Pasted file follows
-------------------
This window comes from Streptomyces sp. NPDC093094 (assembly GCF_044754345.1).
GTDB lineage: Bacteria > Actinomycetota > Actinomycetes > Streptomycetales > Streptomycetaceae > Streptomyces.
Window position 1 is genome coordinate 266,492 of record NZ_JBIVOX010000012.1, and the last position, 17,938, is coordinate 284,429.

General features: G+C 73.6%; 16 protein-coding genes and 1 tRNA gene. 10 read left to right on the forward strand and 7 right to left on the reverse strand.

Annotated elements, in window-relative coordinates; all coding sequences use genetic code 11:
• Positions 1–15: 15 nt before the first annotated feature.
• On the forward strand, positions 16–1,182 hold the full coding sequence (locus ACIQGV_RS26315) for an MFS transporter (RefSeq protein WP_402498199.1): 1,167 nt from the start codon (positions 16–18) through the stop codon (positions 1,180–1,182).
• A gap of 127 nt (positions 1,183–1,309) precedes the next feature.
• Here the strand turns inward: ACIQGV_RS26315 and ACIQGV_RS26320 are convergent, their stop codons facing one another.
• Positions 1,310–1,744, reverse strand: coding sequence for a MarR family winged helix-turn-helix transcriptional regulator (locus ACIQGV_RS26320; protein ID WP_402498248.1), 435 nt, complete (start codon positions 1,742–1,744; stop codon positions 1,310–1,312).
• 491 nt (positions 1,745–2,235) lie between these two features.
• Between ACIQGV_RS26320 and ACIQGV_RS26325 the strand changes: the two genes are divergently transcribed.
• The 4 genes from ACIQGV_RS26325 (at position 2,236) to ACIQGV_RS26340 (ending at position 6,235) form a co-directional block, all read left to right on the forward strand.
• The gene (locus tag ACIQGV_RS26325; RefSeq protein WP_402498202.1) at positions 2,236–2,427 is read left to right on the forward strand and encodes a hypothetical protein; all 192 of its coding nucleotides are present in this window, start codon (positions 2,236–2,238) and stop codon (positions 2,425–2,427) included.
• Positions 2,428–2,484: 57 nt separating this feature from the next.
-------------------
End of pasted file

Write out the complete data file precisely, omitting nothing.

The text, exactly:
This window comes from Streptomyces sp. NPDC093094 (assembly GCF_044754345.1).
GTDB lineage: Bacteria > Actinomycetota > Actinomycetes > Streptomycetales > Streptomycetaceae > Streptomyces.
Window position 1 is genome coordinate 266,492 of record NZ_JBIVOX010000012.1, and the last position, 17,938, is coordinate 284,429.

General features: G+C 73.6%; 16 protein-coding genes and 1 tRNA gene. 10 read left to right on the forward strand and 7 right to left on the reverse strand.

Annotated elements, in window-relative coordinates; all coding sequences use genetic code 11:
• Positions 1–15: 15 nt before the first annotated feature.
• On the forward strand, positions 16–1,182 hold the full coding sequence (locus ACIQGV_RS26315) for an MFS transporter (RefSeq protein WP_402498199.1): 1,167 nt from the start codon (positions 16–18) through the stop codon (positions 1,180–1,182).
• A gap of 127 nt (positions 1,183–1,309) precedes the next feature.
• Here the strand turns inward: ACIQGV_RS26315 and ACIQGV_RS26320 are convergent, their stop codons facing one another.
• Positions 1,310–1,744, reverse strand: coding sequence for a MarR family winged helix-turn-helix transcriptional regulator (locus ACIQGV_RS26320; protein ID WP_402498248.1), 435 nt, complete (start codon positions 1,742–1,744; stop codon positions 1,310–1,312).
• 491 nt (positions 1,745–2,235) lie between these two features.
• Between ACIQGV_RS26320 and ACIQGV_RS26325 the strand changes: the two genes are divergently transcribed.
• The 4 genes from ACIQGV_RS26325 (at position 2,236) to ACIQGV_RS26340 (ending at position 6,235) form a co-directional block, all read left to right on the forward strand.
• The gene (locus tag ACIQGV_RS26325; RefSeq protein WP_402498202.1) at positions 2,236–2,427 is read left to right on the forward strand and encodes a hypothetical protein; all 192 of its coding nucleotides are present in this window, start codon (positions 2,236–2,238) and stop codon (positions 2,425–2,427) included.
• Positions 2,428–2,484: 57 nt separating this feature from the next.